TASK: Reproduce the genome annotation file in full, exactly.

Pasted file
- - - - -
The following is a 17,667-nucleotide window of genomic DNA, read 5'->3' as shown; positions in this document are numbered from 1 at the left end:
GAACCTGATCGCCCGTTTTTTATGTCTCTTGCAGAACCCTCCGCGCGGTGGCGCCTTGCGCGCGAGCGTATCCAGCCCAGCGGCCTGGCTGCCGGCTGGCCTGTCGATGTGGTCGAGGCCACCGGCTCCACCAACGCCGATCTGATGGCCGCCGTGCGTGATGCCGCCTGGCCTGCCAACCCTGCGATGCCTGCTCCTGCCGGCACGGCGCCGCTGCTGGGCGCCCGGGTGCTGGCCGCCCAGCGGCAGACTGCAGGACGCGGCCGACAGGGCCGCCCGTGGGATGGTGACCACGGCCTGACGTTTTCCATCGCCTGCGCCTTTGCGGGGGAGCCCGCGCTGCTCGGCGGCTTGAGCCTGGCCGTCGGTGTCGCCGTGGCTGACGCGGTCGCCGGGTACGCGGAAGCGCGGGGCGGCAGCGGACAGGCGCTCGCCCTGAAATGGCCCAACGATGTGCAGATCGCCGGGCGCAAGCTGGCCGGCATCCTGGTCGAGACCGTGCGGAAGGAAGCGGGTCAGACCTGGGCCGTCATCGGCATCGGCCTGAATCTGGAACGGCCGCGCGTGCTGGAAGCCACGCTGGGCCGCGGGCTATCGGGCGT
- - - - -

The following is a 17,667-nucleotide window of genomic DNA, read 5'->3' as shown; positions in this document are numbered from 1 at the left end:
GAACCTGATCGCCCGTTTTTTATGTCTCTTGCAGAACCCTCCGCGCGGTGGCGCCTTGCGCGCGAGCGTATCCAGCCCAGCGGCCTGGCTGCCGGCTGGCCTGTCGATGTGGTCGAGGCCACCGGCTCCACCAACGCCGATCTGATGGCCGCCGTGCGTGATGCCGCCTGGCCTGCCAACCCTGCGATGCCTGCTCCTGCCGGCACGGCGCCGCTGCTGGGCGCCCGGGTGCTGGCCGCCCAGCGGCAGACTGCAGGACGCGGCCGACAGGGCCGCCCGTGGGATGGTGACCACGGCCTGACGTTTTCCATCGCCTGCGCCTTTGCGGGGGAGCCCGCGCTGCTCGGCGGCTTGAGCCTGGCCGTCGGTGTCGCCGTGGCTGACGCGGTCGCCGGGTACGCGGAAGCGCGGGGCGGCAGCGGACAGGCGCTCGCCCTGAAATGGCCCAACGATGTGCAGATCGCCGGGCGCAAGCTGGCCGGCATCCTGGTCGAGACCGTGCGGAAGGAAGCGGGTCAGACCTGGGCCGTCATCGGCATCGGCCTGAATCTGGAACGGCCGCGCGTGCTGGAAGCCACGCTGGGCCGCGGGCTATCGGGCGT